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In a recent study posted to the medRxiv* preprint server, researchers conducted a retrospective study to determine whether selective serotonin reuptake inhibitors (SSRI) with immunomodulatory and antiplatelet properties can decrease the risk of post-acute sequelae of coronavirus disease 2019 (COVID-19) (PASC).
Emerging data suggest that approximately one-third of the patients who recover from severe acute respiratory syndrome coronavirus 2 (SARS-CoV-2) infections may experience PASC or long COVID symptoms.
Various symptoms, including persistent fatigue, shortness of breath, muscle and joint pain, fever, cognitive impairments, inability to exercise, loss of taste and smell, and other complications of the cardiovascular, nervous, digestive, and renal systems have been reported by PASC patients.
While the pathophysiology remains unclear, hypothesized mechanisms include immune dysfunction, viral reservoirs, hormone dysregulation, and the formation of microclots.
Studies with animal models and in vitro and clinical experiments suggest that SSRIs have immunosuppressive and immunomodulatory properties that might reduce the clinical outcomes of COVID-19 and the risk of PASC. The binding of SSRIs to the sigma-1 receptor (S1R) in the endoplasmic reticulum is thought to reduce the activation of pro-inflammatory cytokines such as tumor necrosis factor-alpha (TNFα) and interleukin-6 (IL-6).
Controlled trials with fluvoxamine, an SSRI, have shown evidence of protection against the cytokine storm elicited during severe COVID-19. Therefore, the potential of SSRIs to reduce the risk of PASC through down-regulating pro-inflammatory responses needs to be examined further.
In the present study, the researchers used anonymized electronic health records from the National COVID Cohort Collaborative (N3C) repository consisting of information on diagnoses, procedures, medications, lab tests, and demographic factors.
Individuals aged 18 years or above with a positive reverse transcription polymerase chain reaction (RT-PCR) or antigen test or an International Classification of Diseases, Tenth Revision, Clinical Modification (ICD-10-CM) diagnosis code of U07.1 for COVID-19 were included in the study. Only patients with an index date between October 1, 2021, and April 7, 2022, were considered for the study.
Two exposure groups were defined based on baseline exposure to a minimum of one SSRI with and without agonist activity at S1R. The third group was the control group with no baseline exposure to either type of SSRI. The measured primary outcome was the diagnosis of PASC using a learning algorithm trained on patients with diagnosed PASC.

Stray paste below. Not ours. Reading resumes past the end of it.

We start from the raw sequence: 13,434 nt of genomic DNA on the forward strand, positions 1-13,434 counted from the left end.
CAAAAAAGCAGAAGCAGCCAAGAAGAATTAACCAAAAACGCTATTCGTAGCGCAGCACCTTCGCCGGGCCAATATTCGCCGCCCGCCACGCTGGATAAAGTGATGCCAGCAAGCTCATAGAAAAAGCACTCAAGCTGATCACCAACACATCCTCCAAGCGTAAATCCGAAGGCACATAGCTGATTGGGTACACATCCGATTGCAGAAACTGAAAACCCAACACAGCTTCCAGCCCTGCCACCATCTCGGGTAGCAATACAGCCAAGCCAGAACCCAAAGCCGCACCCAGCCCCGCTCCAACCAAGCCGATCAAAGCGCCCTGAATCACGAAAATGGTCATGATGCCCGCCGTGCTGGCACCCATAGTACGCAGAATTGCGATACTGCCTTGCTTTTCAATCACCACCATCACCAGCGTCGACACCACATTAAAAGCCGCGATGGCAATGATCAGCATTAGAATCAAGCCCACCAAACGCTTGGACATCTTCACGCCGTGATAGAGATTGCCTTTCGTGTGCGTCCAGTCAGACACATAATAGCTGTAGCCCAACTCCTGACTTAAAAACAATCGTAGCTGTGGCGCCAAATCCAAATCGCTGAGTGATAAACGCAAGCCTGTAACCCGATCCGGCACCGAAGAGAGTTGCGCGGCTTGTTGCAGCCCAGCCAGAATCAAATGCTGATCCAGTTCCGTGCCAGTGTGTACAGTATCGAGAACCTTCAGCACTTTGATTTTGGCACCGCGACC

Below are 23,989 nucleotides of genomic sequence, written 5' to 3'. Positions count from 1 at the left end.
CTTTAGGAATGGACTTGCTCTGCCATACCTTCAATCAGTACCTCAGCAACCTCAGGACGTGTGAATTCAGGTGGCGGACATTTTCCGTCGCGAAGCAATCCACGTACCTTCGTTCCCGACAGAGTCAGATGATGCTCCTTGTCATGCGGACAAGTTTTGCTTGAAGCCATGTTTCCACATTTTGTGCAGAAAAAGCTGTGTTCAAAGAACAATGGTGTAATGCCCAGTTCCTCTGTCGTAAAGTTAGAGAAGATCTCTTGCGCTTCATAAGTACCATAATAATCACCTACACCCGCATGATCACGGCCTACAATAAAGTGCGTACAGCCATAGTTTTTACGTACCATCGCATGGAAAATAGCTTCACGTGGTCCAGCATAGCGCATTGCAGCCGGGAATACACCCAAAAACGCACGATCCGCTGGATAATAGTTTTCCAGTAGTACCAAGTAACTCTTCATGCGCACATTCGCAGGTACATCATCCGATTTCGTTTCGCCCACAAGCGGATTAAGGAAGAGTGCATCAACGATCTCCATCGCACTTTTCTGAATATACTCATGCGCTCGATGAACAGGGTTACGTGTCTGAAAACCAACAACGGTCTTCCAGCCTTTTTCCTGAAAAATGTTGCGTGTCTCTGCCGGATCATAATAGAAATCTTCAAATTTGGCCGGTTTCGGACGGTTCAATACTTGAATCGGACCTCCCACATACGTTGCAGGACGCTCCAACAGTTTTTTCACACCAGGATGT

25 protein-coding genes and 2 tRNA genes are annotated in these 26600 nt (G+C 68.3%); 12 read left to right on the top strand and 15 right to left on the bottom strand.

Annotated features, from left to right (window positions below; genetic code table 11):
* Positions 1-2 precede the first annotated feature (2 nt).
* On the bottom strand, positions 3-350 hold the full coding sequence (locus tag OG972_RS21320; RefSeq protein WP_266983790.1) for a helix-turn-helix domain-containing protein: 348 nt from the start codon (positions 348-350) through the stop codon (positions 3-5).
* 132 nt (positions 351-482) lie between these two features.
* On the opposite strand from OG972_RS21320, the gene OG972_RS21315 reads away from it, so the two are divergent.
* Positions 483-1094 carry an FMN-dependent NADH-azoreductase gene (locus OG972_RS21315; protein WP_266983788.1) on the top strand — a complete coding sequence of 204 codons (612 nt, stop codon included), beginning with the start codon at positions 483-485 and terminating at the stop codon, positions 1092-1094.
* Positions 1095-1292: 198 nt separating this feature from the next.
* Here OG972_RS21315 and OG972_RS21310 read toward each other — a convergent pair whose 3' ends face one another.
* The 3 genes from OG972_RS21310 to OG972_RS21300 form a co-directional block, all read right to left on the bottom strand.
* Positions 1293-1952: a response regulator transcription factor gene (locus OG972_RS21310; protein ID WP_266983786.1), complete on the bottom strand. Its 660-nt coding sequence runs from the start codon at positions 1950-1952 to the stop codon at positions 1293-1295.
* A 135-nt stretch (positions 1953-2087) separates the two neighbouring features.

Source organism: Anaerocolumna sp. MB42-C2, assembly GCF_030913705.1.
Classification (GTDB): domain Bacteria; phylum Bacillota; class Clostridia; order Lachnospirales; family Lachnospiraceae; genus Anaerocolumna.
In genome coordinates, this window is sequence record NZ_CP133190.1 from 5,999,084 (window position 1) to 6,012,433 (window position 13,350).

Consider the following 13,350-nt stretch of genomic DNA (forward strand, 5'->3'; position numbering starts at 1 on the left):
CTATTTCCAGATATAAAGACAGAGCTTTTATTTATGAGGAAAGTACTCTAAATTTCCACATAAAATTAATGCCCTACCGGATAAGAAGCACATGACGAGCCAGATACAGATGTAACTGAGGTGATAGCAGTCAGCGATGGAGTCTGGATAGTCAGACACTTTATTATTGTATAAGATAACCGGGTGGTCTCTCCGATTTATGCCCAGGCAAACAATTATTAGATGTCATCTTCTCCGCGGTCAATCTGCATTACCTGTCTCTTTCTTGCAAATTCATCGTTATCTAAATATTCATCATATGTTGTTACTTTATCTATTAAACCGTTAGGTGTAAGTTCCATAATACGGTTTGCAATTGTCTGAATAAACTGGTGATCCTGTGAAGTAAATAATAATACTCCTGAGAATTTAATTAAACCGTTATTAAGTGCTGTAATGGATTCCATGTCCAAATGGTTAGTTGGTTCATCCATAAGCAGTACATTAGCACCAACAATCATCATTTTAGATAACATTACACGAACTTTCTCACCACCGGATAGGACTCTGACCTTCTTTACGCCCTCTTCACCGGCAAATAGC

Statistical analyses compared patients receiving SSRI treatment with and without S1R agonism to patients without exposure to any SSRIs. Furthermore, the individual exposure propensity scores were evaluated separately for various factors such as demographic factors, body mass index, a wide range of comorbidities, previous SARS-CoV-2 infections, immunotherapy for COVID-19, exposures to other S1R binding ligands or baseline serotonin and norepinephrine reuptake inhibitors (SNRIs), baseline antidepressant, benzodiazepine, or antipsychotic medication, and COVID-19 vaccinations.
The results reported a 26% reduction in the relative risk of PASC among patients receiving baseline SSRIs with S1R agonism compared to the control group receiving no SSRI treatment. The relative risk of PASC among patients receiving non-S1R agonist SSRI treatment also showed a 25% reduction compared to the control group.
Furthermore, when the patients receiving S1R agonist and S1R non-agonist baseline SSRI treatments were compared, no significant change in relative risk was observed, indicating that the protective effects of SSRI against long COVID symptoms might not be related to S1R agonism. The authors speculated that the mechanism through which SSRIs reduce the risk of PASC could be related to their immunomodulatory properties or their antiplatelet activity, which could impact the microclots that contribute to PASC pathology.
The study also indicated a reduced risk of severe clinical outcomes and hospitalization among patients who were administered fluvoxamine or other SSRIs in the early stages of COVID-19.
To summarize, the study investigated the impact of SSRIs on the relative risk of PASC by conducting a retrospective analysis of data from patients who received S1R agonist and S1R non-agonist baseline SSRI therapy.
Overall, the results reported a 26% and 25% reduction in the relative risk of PASC among patients who received baseline SSRI treatment with and without S1R agonist activity, respectively. The findings suggested that the mechanism through which SSRIs reduce PASC symptoms and risk is not related to S1R agonism but could be associated with the antiplatelet and immunomodulatory properties of SSRIs. The results highlight the need for more clinical trials to explore the use of SSRIs in COVID-19 treatment to reduce the development of PASC.
medRxiv publishes preliminary scientific reports that are not peer-reviewed and, therefore, should not be regarded as conclusive, guide clinical practice/health-related behavior, or treated as established information.